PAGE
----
If you are wondering why anyone would need a QR code reader in their classroom, take a look at my Pinterest board with QR code ideas or my YouTube QR Code playlist. I update both of these when I come across new ideas, so feel free to check them frequently!

If you have ideas for using QR codes in the classroom, please share them in the comments so we can all learn together.






All original work in this post by Sandy Kendell is licensed under a Creative Commons Attribution-NonCommercial-ShareAlike 4.0 International License (CC BY-NC-SA 4.0). Please see specifics on my re-use policy before re-posting/re-using any of my blog content.

Monday, November 20, 2017

Screen Recording is Built in to #iPad & #iPhone Running #iOS11

With the release of iOS 11 in September of 2017 came a great new feature which can have multiple uses in classrooms. The ability to video record what is happening on an iPad or iPhone screen, as well as narrate over the recording, is now a built-in feature of iOS devices.

You may not realize that the screen recording feature is an option because it is not turned on by default when you upgrade to iOS 11. I found out about it through Twitter myself.

Below are instructions for turning on screen recording and using it for the first time.


To turn on the Screen Recording feature, follow these steps:

Tap the Green Circle next to Screen Recording
to enable the function on your iOS device
  • Open the Settings app on your iOS device.
  • Scroll down Control Center and tap on it.
  • Tap on Customize Controls.
  • Under More Controls, tap on the green circle with white plus mark next to Screen Recording.
  • Screen Recording will now be moved up to the Include section of the Control Center settings.

In the Control Center,
press and hold on the 

Screen Recording button
to bring up Audio options.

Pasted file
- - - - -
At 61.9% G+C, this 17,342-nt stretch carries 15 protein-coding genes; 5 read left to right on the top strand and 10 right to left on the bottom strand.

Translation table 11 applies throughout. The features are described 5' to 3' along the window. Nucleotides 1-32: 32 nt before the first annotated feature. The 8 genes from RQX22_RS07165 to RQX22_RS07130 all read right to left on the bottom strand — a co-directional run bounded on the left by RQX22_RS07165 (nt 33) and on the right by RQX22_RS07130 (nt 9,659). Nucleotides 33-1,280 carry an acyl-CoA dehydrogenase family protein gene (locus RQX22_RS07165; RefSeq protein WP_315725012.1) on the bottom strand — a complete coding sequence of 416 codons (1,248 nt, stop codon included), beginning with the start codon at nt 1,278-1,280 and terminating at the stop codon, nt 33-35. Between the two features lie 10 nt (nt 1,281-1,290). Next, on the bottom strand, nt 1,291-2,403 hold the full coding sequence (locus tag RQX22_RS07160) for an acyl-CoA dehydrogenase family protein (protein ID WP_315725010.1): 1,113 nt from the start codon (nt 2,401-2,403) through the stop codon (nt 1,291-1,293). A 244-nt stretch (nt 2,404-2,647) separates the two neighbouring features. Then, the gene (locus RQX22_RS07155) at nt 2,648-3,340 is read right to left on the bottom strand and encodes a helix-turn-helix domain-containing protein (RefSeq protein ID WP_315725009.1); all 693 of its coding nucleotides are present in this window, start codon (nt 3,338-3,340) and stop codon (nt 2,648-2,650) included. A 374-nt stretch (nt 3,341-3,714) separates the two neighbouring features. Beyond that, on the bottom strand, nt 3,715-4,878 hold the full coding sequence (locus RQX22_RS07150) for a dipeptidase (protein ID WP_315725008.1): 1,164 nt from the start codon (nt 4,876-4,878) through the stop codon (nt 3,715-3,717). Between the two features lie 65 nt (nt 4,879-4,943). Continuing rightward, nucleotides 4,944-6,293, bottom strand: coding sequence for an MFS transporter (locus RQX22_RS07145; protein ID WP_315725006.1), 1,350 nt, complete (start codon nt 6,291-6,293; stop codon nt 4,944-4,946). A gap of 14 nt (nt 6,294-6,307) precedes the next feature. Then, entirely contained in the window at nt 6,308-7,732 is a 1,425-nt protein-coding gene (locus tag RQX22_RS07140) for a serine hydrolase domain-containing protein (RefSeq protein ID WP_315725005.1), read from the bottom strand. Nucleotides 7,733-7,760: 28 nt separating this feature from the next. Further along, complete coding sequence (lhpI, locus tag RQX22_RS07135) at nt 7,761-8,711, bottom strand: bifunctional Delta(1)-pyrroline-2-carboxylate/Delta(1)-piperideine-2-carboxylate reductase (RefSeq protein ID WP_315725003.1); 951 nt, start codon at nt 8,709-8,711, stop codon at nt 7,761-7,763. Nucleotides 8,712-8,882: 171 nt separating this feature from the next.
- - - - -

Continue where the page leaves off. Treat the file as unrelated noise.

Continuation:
Access and use the Screen Recording function by:

  • Swiping up from the bottom of your device to bring up the Control Center.
  • Decide if you want audio via the device microphone (your voice) on your recording. Press and hold the white circle icon until the Screen Recording options come up. Then tap the microphone to toggle audio recording on and off. 
  • Tap Start Recording. You will see a 3 second countdown on the screen. Press the Home Button on your device to go back to your device's home screen during that 3 seconds so your recording will start there.
  • You will know recording has started and is ongoing when you see a red bar across the top of your device's screen.
  • To end your recording, tap the red bar at the top of your screen. Then press Stop.

Video Demo of iOS Screen Recording

In the video below, I demonstrate Screen Recording on an iPhone. I also share a few tips for making your screen recording projects better as well as a few ideas for how to get the video off of the device once it is recorded.





Slides From the Video

Since I recorded my video on an iPhone, the information on the slides is kind of small! You can view the slides that are in the video below.







Have you used the iOS Screen Recording feature in teaching and learning? Have your students? If so, please share in the comments so we can learn from your ideas. Thanks!











All original work in this post by Sandy Kendell is licensed under a Creative Commons Attribution-NonCommercial-ShareAlike 4.0 International License (CC BY-NC-SA 4.0). Please see specifics on my re-use policy before re-posting/re-using any of my blog content.